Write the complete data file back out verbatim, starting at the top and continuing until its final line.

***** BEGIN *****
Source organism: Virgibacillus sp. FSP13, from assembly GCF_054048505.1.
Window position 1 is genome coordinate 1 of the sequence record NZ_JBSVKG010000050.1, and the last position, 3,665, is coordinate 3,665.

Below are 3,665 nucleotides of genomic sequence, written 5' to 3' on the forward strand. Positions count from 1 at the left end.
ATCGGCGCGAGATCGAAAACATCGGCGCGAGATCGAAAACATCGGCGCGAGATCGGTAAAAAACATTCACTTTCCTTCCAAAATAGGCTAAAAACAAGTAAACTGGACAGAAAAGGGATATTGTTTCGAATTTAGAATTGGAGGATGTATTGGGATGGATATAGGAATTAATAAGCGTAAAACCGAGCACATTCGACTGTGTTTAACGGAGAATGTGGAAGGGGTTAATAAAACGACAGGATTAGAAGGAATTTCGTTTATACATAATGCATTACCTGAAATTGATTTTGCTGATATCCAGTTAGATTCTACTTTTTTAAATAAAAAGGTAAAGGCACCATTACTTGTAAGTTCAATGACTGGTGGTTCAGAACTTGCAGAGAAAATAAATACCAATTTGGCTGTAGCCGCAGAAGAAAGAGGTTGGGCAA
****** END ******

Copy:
Source organism: Virgibacillus sp. FSP13, from assembly GCF_054048505.1.
Window position 1 is genome coordinate 1 of the sequence record NZ_JBSVKG010000050.1, and the last position, 3,665, is coordinate 3,665.

Below are 3,665 nucleotides of genomic sequence, written 5' to 3' on the forward strand. Positions count from 1 at the left end.
ATCGGCGCGAGATCGAAAACATCGGCGCGAGATCGAAAACATCGGCGCGAGATCGGTAAAAAACATTCACTTTCCTTCCAAAATAGGCTAAAAACAAGTAAACTGGACAGAAAAGGGATATTGTTTCGAATTTAGAATTGGAGGATGTATTGGGATGGATATAGGAATTAATAAGCGTAAAACCGAGCACATTCGACTGTGTTTAACGGAGAATGTGGAAGGGGTTAATAAAACGACAGGATTAGAAGGAATTTCGTTTATACATAATGCATTACCTGAAATTGATTTTGCTGATATCCAGTTAGATTCTACTTTTTTAAATAAAAAGGTAAAGGCACCATTACTTGTAAGTTCAATGACTGGTGGTTCAGAACTTGCAGAGAAAATAAATACCAATTTGGCTGTAGCCGCAGAAGAAAGAGGTTGGGCAA